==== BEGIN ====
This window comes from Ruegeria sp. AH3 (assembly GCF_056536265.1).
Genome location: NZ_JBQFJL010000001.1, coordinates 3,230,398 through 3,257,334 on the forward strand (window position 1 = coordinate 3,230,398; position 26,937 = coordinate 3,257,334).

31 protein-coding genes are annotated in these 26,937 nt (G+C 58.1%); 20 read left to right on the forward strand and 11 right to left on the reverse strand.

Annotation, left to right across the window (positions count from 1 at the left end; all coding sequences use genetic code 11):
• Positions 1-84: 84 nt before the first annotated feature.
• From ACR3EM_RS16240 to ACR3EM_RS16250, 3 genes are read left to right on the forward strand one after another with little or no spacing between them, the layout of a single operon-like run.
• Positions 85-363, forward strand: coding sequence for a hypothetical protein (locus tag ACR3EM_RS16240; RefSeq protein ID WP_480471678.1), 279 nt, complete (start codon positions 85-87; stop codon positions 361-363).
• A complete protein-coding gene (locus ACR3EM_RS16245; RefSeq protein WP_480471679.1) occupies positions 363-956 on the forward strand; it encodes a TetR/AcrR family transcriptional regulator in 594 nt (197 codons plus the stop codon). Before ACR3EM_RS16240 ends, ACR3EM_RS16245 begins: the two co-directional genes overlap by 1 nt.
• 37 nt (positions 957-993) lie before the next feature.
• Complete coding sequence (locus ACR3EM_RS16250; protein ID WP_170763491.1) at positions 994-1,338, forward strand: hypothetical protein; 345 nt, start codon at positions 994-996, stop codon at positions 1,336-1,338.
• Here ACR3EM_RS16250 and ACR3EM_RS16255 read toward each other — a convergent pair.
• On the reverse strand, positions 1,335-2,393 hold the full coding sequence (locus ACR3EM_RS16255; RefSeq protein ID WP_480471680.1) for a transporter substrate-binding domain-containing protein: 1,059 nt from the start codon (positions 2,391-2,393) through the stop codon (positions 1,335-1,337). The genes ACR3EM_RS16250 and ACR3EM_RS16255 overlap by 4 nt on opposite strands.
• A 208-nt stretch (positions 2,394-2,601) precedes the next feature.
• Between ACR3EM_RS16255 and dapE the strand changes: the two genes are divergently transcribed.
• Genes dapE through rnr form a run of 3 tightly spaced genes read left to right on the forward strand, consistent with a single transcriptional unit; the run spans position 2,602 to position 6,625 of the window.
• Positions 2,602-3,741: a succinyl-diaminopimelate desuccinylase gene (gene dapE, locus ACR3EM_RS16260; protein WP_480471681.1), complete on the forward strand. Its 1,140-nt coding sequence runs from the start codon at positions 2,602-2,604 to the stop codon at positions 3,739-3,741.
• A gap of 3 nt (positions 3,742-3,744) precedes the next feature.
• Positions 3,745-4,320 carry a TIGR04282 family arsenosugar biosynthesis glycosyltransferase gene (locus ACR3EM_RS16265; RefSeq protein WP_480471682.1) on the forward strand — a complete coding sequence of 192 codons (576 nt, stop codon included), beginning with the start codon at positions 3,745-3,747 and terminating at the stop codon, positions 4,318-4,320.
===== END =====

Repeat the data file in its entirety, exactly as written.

This window comes from Ruegeria sp. AH3 (assembly GCF_056536265.1).
Genome location: NZ_JBQFJL010000001.1, coordinates 3,230,398 through 3,257,334 on the forward strand (window position 1 = coordinate 3,230,398; position 26,937 = coordinate 3,257,334).

31 protein-coding genes are annotated in these 26,937 nt (G+C 58.1%); 20 read left to right on the forward strand and 11 right to left on the reverse strand.

Annotation, left to right across the window (positions count from 1 at the left end; all coding sequences use genetic code 11):
• Positions 1-84: 84 nt before the first annotated feature.
• From ACR3EM_RS16240 to ACR3EM_RS16250, 3 genes are read left to right on the forward strand one after another with little or no spacing between them, the layout of a single operon-like run.
• Positions 85-363, forward strand: coding sequence for a hypothetical protein (locus tag ACR3EM_RS16240; RefSeq protein ID WP_480471678.1), 279 nt, complete (start codon positions 85-87; stop codon positions 361-363).
• A complete protein-coding gene (locus ACR3EM_RS16245; RefSeq protein WP_480471679.1) occupies positions 363-956 on the forward strand; it encodes a TetR/AcrR family transcriptional regulator in 594 nt (197 codons plus the stop codon). Before ACR3EM_RS16240 ends, ACR3EM_RS16245 begins: the two co-directional genes overlap by 1 nt.
• 37 nt (positions 957-993) lie before the next feature.
• Complete coding sequence (locus ACR3EM_RS16250; protein ID WP_170763491.1) at positions 994-1,338, forward strand: hypothetical protein; 345 nt, start codon at positions 994-996, stop codon at positions 1,336-1,338.
• Here ACR3EM_RS16250 and ACR3EM_RS16255 read toward each other — a convergent pair.
• On the reverse strand, positions 1,335-2,393 hold the full coding sequence (locus ACR3EM_RS16255; RefSeq protein ID WP_480471680.1) for a transporter substrate-binding domain-containing protein: 1,059 nt from the start codon (positions 2,391-2,393) through the stop codon (positions 1,335-1,337). The genes ACR3EM_RS16250 and ACR3EM_RS16255 overlap by 4 nt on opposite strands.
• A 208-nt stretch (positions 2,394-2,601) precedes the next feature.
• Between ACR3EM_RS16255 and dapE the strand changes: the two genes are divergently transcribed.
• Genes dapE through rnr form a run of 3 tightly spaced genes read left to right on the forward strand, consistent with a single transcriptional unit; the run spans position 2,602 to position 6,625 of the window.
• Positions 2,602-3,741: a succinyl-diaminopimelate desuccinylase gene (gene dapE, locus ACR3EM_RS16260; protein WP_480471681.1), complete on the forward strand. Its 1,140-nt coding sequence runs from the start codon at positions 2,602-2,604 to the stop codon at positions 3,739-3,741.
• A gap of 3 nt (positions 3,742-3,744) precedes the next feature.
• Positions 3,745-4,320 carry a TIGR04282 family arsenosugar biosynthesis glycosyltransferase gene (locus ACR3EM_RS16265; RefSeq protein WP_480471682.1) on the forward strand — a complete coding sequence of 192 codons (576 nt, stop codon included), beginning with the start codon at positions 3,745-3,747 and terminating at the stop codon, positions 4,318-4,320.